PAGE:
Researchers from Nanjing University and Beihang University in China and the Max Planck Institute for the Structure and Dynamics of Matter (MPSD) in Hamburg, Germany, have produced a new class of exciton with hybrid dimensionality by engineering the properties of layered silicon diphosphide (SiP₂). Their work has been published in Nature Materials.
Excitons are bound particles that consist of a negatively charged electron and a positively
charged electron hole. Their exotic behavior offers an important new platform to study the
physics of materials when they are coupled to other states of matter, such as vibrations of the material’s crystal lattice.
Using SiP₂, researchers in China fabricated a new kind of material whose 2D layers are bound by van der Waals forces and feature strong internal covalent interactions. This produces peculiar one-dimensional phosphorus chains along which electronic states can localize. The team then managed to engineer a new kind of exciton with hybrid dimensionality in this layered material, meaning that the electron has a 1D character and the hole displaying 2D characteristics. This is the first time such a phenomenon has been observed. Theoreticians at the MPSD confirmed the findings with advanced simulations.
By exposing the material to laser light, the experimentalists were able to create and subsequently probe these exitonic states, which appear as peaks in the measured spectra. In particular, the emergence of a peculiar side peak to the main excitonic peak in the spectra shows a distinct signature of the hybrid dimensionality excitons: Due to their strong dependence on the material’s internal structure, the newly-created excitons are expected to interact strongly with other material excitations, such as lattice vibrations that alter the phosphorous chains in SiP₂.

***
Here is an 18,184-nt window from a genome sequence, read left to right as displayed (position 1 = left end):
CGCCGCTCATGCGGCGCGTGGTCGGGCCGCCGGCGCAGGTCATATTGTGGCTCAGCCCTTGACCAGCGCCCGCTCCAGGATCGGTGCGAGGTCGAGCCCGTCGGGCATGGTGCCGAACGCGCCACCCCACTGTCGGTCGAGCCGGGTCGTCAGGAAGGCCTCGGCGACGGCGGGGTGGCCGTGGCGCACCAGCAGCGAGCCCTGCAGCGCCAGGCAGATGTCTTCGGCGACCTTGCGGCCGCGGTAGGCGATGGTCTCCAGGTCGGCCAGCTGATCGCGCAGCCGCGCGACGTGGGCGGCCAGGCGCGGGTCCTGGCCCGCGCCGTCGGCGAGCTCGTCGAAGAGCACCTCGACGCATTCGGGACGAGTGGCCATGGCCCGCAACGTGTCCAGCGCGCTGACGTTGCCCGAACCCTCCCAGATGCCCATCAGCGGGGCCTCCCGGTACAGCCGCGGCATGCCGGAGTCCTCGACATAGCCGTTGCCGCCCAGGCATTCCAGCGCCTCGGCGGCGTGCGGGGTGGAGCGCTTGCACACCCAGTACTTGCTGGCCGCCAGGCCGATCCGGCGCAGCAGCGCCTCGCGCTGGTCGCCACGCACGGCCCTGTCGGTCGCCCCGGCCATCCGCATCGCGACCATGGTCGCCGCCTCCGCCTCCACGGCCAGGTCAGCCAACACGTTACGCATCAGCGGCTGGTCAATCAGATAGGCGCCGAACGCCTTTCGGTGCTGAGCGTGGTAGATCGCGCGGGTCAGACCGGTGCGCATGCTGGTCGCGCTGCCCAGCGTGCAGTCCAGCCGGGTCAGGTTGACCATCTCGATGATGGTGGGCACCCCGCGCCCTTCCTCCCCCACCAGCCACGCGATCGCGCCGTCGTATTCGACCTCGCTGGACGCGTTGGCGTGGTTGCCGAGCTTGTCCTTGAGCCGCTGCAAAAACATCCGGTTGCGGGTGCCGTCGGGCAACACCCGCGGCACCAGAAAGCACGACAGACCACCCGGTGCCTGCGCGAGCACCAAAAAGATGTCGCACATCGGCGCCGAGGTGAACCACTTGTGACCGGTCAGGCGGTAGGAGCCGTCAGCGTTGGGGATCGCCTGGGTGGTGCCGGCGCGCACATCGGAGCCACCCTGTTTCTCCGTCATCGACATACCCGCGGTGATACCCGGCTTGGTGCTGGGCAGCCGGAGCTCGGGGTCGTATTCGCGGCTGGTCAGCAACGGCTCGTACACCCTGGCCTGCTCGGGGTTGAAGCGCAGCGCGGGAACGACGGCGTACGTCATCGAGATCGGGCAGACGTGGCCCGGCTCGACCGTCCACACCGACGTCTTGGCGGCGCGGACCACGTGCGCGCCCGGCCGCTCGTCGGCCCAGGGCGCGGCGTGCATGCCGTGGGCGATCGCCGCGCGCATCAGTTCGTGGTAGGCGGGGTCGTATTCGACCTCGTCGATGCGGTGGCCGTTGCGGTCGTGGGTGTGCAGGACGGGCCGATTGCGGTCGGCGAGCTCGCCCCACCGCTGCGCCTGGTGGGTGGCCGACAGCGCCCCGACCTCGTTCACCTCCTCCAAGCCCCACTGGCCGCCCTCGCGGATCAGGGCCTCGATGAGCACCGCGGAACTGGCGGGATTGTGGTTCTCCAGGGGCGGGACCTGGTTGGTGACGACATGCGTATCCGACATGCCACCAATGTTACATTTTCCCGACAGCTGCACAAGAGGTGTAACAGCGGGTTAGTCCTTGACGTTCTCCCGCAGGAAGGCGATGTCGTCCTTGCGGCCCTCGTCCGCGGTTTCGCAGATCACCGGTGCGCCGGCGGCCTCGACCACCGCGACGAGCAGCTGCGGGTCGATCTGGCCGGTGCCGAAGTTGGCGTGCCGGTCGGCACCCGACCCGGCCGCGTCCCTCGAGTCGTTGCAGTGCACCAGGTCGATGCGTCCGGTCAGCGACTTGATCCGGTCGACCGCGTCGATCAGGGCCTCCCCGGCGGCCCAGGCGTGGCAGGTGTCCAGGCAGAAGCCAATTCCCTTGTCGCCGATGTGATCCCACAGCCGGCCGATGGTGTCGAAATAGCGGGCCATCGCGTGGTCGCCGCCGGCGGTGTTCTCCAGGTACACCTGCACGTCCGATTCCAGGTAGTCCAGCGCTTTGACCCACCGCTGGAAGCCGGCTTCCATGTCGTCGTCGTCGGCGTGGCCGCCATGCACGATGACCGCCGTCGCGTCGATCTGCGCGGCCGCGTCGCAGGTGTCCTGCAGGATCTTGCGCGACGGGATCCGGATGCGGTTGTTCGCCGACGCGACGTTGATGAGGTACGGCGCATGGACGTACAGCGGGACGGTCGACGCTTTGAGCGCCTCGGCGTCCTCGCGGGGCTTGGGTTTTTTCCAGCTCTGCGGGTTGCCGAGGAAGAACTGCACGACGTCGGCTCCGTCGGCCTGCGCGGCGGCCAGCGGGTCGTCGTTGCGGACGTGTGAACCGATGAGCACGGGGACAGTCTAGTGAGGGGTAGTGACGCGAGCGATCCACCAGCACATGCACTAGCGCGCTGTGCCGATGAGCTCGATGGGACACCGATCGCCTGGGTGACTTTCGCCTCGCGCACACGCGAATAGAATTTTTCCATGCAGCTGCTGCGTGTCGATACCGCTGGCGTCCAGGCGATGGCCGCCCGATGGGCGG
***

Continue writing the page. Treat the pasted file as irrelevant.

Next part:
The theory group at the MPSD subsequently confirmed these findings through extensive
analysis, using state-of-the-art methods to investigate the excitonic particles. Their simulations show that the particle consists of a positively charged hole with 2D character and a negatively charged electron that is localized along the 1-dimensional phosphorous chains, giving rise to excitons with mixed dimensionality.
The theoreticians demonstrated that such an exciton interacts strongly with lattice vibrations, which generates the experimentally measured side peak feature. Such a feature has so far only been measured in low-dimensional materials such as graphene nanotubes or transition metal dichalcogenide monolayers, but not in a bulk material such as SiP₂.
This collaboration has shown the existence of exciton-phonon sidebands in a 3D bulk crystal as well as excitonic states with hybrid dimensionality. With scientists looking for new ways to control and investigate the interactions between quasi-particles such as excitons, phonons and others in solid materials, these findings represent important progress.
“Our approach provides an intriguing platform to study and engineer new states of matter such as trions (two electrons and one hole or vice versa) and more complex particles with hybrid dimensionality,” says co-author Peizhe Tang, Professor at Beihang University and visiting scientist at the MPSD. Fellow co-author Lukas Windgätter, a doctoral student in the Institute’s Theory group, adds: “To me it is intriguing how one can control the interactions of particles through engineering solids. Especially being able to create composite particles with hybrid dimensionality opens up pathways to investigate new physics.”